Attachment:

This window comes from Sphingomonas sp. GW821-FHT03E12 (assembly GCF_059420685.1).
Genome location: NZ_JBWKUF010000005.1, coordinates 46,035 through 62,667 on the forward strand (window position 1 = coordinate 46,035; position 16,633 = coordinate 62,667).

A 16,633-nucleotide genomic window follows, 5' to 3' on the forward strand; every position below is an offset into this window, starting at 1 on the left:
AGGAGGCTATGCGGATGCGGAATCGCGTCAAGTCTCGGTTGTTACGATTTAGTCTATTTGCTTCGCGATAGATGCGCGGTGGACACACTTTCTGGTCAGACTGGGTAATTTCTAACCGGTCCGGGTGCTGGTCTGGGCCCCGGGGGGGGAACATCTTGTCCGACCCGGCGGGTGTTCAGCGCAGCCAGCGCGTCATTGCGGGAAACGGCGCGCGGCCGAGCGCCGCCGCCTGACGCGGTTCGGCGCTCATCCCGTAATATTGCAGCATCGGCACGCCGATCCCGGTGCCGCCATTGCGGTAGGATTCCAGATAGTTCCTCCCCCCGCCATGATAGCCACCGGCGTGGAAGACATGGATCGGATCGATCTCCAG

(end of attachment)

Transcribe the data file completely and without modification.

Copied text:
This window comes from Sphingomonas sp. GW821-FHT03E12 (assembly GCF_059420685.1).
Genome location: NZ_JBWKUF010000005.1, coordinates 46,035 through 62,667 on the forward strand (window position 1 = coordinate 46,035; position 16,633 = coordinate 62,667).

A 16,633-nucleotide genomic window follows, 5' to 3' on the forward strand; every position below is an offset into this window, starting at 1 on the left:
AGGAGGCTATGCGGATGCGGAATCGCGTCAAGTCTCGGTTGTTACGATTTAGTCTATTTGCTTCGCGATAGATGCGCGGTGGACACACTTTCTGGTCAGACTGGGTAATTTCTAACCGGTCCGGGTGCTGGTCTGGGCCCCGGGGGGGGAACATCTTGTCCGACCCGGCGGGTGTTCAGCGCAGCCAGCGCGTCATTGCGGGAAACGGCGCGCGGCCGAGCGCCGCCGCCTGACGCGGTTCGGCGCTCATCCCGTAATATTGCAGCATCGGCACGCCGATCCCGGTGCCGCCATTGCGGTAGGATTCCAGATAGTTCCTCCCCCCGCCATGATAGCCACCGGCGTGGAAGACATGGATCGGATCGATCTCCAG